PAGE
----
President Biden on Friday touted US job growth, which unexpectedly accelerated in July, saying “more people are working than at any point in American history,” and using jobs numbers to prove he has kept his campaign promise to “rebuild the middle class.”
Employers added 528,000 jobs in July, the Labor Department said in its monthly payroll report released Friday, blowing past the 250,000 jobs forecast by Refinitiv economists. The unemployment rate, meanwhile, edged down to 3.5%, the lowest level since the COVID-19 pandemic began more than two years ago.
“Today, the unemployment rate matches the lowest it’s been in more than 50 years: 3.5%. More people are working than at any point in American history,” Biden said in a statement. “That’s millions of families with the dignity and peace of mind that a paycheck provides.
US ECONOMY ADDS 528,000 JOBS IN JULY, BLOWING PAST EXPECTATIONS
“And, it’s the result of my economic plan to build the economy from the bottom up and middle out,” Biden continued. “I ran for president to rebuild the middle class — there’s more work to do, but today’s jobs report shows we are making significant progress for working families.”
The job growth defies fears of a slowdown in hiring, even as the labor market confronts the twin threats of scorching-hot inflation and rising interest rates.
The US has now replaced all of the jobs that were lost during the pandemic.
Job gains were broad-based in July, with leisure and hospitality leading the way in hiring, adding 96,000 new workers. That was followed by professional businesses services (89,000), health care (70,000) and government (57,000). Construction contributed 32,000 new jobs, while manufacturing added 30,000.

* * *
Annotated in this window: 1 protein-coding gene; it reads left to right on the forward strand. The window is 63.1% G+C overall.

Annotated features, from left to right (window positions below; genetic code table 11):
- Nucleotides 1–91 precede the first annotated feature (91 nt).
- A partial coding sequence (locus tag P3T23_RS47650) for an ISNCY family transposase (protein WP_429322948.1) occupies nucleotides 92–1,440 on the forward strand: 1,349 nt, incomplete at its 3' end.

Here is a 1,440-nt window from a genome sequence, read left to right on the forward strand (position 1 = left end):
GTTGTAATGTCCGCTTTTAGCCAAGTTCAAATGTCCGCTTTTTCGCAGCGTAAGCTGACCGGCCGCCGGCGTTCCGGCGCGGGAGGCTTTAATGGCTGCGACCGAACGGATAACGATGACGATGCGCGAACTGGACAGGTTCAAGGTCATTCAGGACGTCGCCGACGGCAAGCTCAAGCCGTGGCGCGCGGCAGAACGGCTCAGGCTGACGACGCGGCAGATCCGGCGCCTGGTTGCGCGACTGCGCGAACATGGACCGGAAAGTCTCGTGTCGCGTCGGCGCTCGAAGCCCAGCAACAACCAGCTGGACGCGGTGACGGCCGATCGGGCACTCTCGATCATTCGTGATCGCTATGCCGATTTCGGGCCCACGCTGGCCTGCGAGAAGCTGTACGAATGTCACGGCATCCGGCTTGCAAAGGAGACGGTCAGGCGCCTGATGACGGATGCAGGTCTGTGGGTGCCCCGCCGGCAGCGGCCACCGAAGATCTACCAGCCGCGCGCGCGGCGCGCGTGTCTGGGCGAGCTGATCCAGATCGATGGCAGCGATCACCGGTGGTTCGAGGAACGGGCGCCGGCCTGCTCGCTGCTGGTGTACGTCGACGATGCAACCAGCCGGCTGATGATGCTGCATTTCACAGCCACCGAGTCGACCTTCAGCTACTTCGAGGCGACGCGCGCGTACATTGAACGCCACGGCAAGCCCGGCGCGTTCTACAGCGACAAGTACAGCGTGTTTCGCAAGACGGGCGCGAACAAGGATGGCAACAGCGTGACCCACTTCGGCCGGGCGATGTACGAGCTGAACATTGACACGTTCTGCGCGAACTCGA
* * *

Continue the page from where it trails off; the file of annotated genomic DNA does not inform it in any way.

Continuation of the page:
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The uptick in hiring comes amid a growing consensus that the economy is losing momentum as the Federal Reserve hikes interest rates at the fastest pace in decades to wrestle inflation under control. The Commerce Department reported last week that gross domestic product, the broadest measure of goods and services produced in the nation, shrank 0.6% in the three-month period from April to June. That followed a decline of 1.6% in the first three months of the year.
With back-to-back quarterly declines in GDP, the economy meets the technical criteria for a recession.
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While many economists have argued the strong jobs market has so far prevented the US from sliding into a downturn, job growth momentum is expected to cool markedly in coming months as companies cut staff in order to accommodate for lower demand.